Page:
MANATEE — The fifth time was the final straw for Manatee County Circuit Court Judge Janette Dunnigan.
Four times in a 2007 foreclosure case, a Fort Lauderdale law firm representing a bank scheduled a hearing and either did not appear or canceled it at the last minute without telling others. So when it happened again April 13, Dunnigan called Smith, Hiatt and Diaz P.A. and issued a warning: Stop it or I'll hold you in contempt of court.
The threat didn't work: The firm subsequently set two more hearings and didn't show for either one. So Dunnigan found the firm in "deliberate, willful and flagrant" contempt after an Aug. 30 hearing and issued a $49,000 fine, which the firm is contesting.
Legal observers said they believe Dunnigan’s act is the first time a Florida judge has sanctioned a so-called ‘foreclosure mill’ for its practices. But they said it also illustrates a growing effort by judges to regain control of the foreclosure process after years of chaos.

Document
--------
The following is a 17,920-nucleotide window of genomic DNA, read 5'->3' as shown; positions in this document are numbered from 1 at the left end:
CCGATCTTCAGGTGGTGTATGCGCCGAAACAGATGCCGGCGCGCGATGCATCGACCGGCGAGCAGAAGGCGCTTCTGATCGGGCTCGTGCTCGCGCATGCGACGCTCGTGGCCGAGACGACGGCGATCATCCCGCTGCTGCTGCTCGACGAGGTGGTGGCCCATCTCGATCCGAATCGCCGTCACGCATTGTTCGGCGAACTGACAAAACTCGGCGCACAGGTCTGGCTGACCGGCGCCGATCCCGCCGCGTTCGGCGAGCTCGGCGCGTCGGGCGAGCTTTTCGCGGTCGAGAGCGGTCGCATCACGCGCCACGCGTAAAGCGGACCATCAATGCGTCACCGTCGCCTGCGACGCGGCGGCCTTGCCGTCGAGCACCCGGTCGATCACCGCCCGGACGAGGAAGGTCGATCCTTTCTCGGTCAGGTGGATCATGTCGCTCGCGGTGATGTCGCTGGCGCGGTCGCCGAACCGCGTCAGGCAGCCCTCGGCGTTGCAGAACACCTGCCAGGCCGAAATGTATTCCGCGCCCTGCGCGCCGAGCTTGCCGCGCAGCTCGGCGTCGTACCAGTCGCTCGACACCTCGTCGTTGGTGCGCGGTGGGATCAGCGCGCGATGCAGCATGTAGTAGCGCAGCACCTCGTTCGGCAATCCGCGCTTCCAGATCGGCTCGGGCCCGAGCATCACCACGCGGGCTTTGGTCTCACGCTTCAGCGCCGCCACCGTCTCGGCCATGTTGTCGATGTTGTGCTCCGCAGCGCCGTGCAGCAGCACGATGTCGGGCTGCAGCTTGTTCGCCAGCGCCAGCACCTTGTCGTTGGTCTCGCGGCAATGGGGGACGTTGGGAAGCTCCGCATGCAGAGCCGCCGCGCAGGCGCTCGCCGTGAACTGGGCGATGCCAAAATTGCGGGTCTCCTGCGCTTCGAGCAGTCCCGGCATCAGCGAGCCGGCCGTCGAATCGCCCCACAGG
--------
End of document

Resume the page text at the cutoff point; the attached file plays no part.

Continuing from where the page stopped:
“The system’s overloaded and they’ve got to do something about it,” said Dawn Bates-Buchanan, managing attorney for Gulfcoast Legal Services’ Bradenton office. “The judges all are saying, ‘No more. We’ve had enough.’ ”
That frustration stems from a foreclosure crisis of historic proportions.
Mortgage lenders and servicers have initiated foreclosure proceedings against more than 1.33 million Florida homes and repossessed more than 197,300 since 2008, according to RealtyTrac, a foreclosure tracking service. Nearly 15,200 foreclosure suits have been filed in Manatee County, court records show.
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